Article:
In Honor of #NationalSendANudeDay, Here Are the Real Reasons Why Men Send Dick Pics

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On Thursday Twitter celebrated #NationalSendANudeDay, an informal holiday that started trending for no apparent reason whatsoever. While the hashtag spread like wildfire, with more than 110,000 tweets and climbing as of 2:30 p.m. Eastern, some people on Twitter weren't too psyched about the holiday: Namely women, who became concerned that strangers would slide into their DMs with unwanted dick pics

Not every woman hates dick pics: As Mic has reported many times in the past, many people love sharing nude selfies with their partners (and even their friends, in some cases). But in general, few women enjoy receiving these types of pics without explicitly requesting them. 

Unfortunately, many men don't seem to get that message: According to a Match.com survey  that polled 5,675 singles across America, women said that "sexy" texts from a guy were a huge turnoff, even though 45% of them reported having received such messages.

So why, then, do men insist on sending dick pics? We asked New York City sex therapist Dr. Stephen Snyder if he had any working theories. While Snyder hasn't seen any studies specifically focused on men who send unwanted dick pics, anecdotally he's noticed two recurring personality traits in men who send unsolicited photos of their junk.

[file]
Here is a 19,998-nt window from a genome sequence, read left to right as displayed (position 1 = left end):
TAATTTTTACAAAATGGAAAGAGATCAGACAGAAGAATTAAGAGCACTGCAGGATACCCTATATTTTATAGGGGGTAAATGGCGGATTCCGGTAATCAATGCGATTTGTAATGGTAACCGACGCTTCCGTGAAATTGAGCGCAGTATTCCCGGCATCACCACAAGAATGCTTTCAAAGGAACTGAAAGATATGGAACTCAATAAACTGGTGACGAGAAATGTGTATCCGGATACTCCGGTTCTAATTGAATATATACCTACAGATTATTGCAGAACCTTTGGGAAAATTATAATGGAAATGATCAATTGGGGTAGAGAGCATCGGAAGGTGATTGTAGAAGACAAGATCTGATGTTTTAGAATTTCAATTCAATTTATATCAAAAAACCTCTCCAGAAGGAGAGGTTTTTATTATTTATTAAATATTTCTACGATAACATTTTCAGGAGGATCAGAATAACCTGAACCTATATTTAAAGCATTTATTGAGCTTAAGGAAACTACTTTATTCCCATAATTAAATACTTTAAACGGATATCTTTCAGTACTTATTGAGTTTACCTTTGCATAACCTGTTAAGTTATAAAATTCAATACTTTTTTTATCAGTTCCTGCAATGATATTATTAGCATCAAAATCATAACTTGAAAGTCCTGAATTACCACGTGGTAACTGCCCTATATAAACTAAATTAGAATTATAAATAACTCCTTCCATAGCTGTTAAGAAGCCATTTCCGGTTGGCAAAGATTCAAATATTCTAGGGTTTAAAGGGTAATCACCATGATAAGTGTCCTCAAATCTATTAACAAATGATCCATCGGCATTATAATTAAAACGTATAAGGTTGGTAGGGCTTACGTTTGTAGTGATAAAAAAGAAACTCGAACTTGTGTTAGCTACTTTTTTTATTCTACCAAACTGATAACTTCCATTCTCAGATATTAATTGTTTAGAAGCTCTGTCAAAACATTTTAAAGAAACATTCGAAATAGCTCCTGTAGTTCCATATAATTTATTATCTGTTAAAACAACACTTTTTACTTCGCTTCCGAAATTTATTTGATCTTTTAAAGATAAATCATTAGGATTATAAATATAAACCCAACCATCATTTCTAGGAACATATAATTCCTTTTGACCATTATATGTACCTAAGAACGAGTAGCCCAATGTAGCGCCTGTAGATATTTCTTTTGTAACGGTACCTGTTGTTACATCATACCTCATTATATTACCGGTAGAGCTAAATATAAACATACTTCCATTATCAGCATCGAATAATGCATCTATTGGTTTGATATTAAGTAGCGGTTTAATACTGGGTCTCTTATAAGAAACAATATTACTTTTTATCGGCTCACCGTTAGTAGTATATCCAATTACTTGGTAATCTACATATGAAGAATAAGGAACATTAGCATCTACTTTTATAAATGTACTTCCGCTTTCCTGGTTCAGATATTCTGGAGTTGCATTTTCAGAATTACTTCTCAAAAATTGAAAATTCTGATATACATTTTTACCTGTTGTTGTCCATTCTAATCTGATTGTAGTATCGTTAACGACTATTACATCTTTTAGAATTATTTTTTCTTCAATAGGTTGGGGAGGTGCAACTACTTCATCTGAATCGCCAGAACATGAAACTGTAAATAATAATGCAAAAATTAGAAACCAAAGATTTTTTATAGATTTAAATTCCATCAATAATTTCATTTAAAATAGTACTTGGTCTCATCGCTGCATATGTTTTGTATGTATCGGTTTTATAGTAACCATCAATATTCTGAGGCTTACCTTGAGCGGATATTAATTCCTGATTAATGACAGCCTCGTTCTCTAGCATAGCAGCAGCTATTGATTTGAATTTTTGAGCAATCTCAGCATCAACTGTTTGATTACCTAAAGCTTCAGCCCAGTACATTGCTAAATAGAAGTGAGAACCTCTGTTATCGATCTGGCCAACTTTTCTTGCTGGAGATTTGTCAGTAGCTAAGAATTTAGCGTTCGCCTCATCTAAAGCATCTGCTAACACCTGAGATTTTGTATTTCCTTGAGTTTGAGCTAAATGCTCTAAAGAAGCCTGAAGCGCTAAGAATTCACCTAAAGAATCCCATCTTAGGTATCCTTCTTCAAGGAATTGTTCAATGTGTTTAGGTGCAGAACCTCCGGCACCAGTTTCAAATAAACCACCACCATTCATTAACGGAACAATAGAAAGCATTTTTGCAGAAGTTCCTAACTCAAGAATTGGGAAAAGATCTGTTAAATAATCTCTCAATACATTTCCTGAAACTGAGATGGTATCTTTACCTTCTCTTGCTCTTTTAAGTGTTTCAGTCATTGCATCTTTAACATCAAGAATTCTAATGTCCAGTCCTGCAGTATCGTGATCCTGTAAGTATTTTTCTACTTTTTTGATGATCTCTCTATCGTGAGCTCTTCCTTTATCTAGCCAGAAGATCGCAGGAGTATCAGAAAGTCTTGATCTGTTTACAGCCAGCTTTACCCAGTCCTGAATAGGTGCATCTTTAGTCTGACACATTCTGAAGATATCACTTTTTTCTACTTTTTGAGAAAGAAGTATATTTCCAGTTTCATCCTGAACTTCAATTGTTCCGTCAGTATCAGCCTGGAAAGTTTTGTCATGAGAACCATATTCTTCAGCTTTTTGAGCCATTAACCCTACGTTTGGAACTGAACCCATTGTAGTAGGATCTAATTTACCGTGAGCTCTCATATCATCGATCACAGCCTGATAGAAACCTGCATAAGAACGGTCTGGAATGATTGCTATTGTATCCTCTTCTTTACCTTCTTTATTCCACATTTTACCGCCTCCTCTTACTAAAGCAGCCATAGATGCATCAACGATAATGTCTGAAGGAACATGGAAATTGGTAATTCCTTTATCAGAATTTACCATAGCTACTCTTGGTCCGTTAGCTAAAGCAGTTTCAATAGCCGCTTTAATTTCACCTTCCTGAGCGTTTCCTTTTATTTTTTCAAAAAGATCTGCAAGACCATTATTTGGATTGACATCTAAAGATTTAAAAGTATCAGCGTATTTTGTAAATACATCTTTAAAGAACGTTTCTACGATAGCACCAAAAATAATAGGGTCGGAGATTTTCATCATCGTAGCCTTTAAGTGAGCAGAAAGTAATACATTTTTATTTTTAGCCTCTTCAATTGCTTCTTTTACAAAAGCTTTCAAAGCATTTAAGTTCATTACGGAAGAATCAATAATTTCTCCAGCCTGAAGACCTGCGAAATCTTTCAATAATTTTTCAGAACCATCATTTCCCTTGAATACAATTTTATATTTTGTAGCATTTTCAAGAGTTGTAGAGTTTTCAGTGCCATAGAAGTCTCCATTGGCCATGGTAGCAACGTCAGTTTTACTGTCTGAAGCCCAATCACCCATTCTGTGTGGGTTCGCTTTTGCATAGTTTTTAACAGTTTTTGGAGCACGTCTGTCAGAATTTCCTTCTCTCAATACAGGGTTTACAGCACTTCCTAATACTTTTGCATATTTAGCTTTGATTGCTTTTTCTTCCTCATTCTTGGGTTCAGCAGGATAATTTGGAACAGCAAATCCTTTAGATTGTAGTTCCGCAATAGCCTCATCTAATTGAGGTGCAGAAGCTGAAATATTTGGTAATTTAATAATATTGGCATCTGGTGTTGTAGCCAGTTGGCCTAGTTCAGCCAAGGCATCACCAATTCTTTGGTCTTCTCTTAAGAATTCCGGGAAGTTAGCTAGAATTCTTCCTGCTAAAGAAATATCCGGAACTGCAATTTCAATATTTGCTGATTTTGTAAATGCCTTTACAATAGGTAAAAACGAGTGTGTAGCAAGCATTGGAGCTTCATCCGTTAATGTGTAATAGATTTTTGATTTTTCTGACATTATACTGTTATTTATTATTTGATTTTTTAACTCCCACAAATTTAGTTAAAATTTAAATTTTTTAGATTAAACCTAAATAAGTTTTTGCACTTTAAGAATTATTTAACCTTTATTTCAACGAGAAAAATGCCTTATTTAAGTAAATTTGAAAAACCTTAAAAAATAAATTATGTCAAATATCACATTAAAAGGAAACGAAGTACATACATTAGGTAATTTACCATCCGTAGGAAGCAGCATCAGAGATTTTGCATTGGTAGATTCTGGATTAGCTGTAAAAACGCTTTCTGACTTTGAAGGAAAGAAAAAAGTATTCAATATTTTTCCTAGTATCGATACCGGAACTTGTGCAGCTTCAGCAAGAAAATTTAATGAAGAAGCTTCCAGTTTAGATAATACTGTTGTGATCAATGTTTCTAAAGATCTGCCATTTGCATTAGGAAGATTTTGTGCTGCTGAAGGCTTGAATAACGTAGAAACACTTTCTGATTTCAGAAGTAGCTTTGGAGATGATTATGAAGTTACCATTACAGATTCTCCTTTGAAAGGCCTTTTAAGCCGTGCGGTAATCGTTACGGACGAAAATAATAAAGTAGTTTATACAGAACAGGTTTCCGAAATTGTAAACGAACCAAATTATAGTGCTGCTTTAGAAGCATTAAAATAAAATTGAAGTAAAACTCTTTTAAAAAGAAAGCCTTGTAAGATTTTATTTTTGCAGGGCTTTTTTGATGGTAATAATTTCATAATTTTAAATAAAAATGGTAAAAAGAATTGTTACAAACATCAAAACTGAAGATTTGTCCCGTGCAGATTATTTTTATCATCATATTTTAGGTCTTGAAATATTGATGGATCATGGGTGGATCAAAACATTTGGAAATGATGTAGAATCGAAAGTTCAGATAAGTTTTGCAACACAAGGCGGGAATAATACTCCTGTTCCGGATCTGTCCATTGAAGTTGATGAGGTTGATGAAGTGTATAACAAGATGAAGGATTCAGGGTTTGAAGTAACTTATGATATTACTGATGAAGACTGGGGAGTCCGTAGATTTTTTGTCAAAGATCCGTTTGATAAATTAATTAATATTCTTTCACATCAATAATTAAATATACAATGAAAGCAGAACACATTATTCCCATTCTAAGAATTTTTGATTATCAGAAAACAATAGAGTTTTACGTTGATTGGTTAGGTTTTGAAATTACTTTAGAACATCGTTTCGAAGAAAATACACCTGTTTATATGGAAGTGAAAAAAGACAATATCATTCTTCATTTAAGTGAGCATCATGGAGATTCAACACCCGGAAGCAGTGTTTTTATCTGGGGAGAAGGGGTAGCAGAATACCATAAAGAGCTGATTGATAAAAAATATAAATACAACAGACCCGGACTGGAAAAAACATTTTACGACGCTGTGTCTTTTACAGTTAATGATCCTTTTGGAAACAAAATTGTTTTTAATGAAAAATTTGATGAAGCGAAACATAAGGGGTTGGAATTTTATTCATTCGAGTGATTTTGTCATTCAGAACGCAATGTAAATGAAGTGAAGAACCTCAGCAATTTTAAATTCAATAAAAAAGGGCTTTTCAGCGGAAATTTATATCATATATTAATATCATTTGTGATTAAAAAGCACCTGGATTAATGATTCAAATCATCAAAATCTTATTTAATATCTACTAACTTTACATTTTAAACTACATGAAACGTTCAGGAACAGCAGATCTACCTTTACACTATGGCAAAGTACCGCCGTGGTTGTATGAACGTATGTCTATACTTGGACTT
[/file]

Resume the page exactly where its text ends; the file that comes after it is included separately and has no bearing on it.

"Some men get a rush out of knowing that a woman is intimidated by their penis." 

The first, Snyder said, is that men who send unrequested dick pics tend to be "ignorant of the difference between male and female sexual response."

"Straight men know how turned on they get by seeing their female partner's intimate anatomy, and they make the mistake of thinking that women are wired the same way," Snyder said in an email.

 The second common trait, Snyder noted, is a tendency toward "sadomasochistic acting-out" — the same urge that might drive a man to, say, want to cause his sexual partner unwelcome pain, because he enjoys the rush. 

"Similar to men who know their wives hate having their nipples sucked hard, but they keep doing it anyway, [men who send unsolicited dick pics are] often basically hostile," Snyder said. "This seems to be a power thing for many men."

For these men, sending a dick pic can have similar undertones as an act of sexual violence, colored with fantasies of fear and domination. "Some men have a conscious or unconscious wish to shock and intimidate women, or make them uncomfortable," Snyder said. "Some men get a rush out of knowing that a woman is intimidated by their penis." 

While Snyder noted that gay and bisexual men are more likely to have a different, sometimes even positive, response to unsolicited dick pics, regardless of gender or sexual orientation it goes without saying that sending someone a nude photo without warning can often make the recipient feel violated. 

Snyder emphasized how important it is for men to be sure all sexts are exchanged consensually and that both parties are enjoying it. Once that's clearly established, he recommends men send teasing images that emphasize their partner's pleasure. 

"Send her a picture of your hands, and tell her how much your hands ache to hold her, and to explore her body," Snyder suggested. Or alternatively, just send an eggplant emoji and call it a day.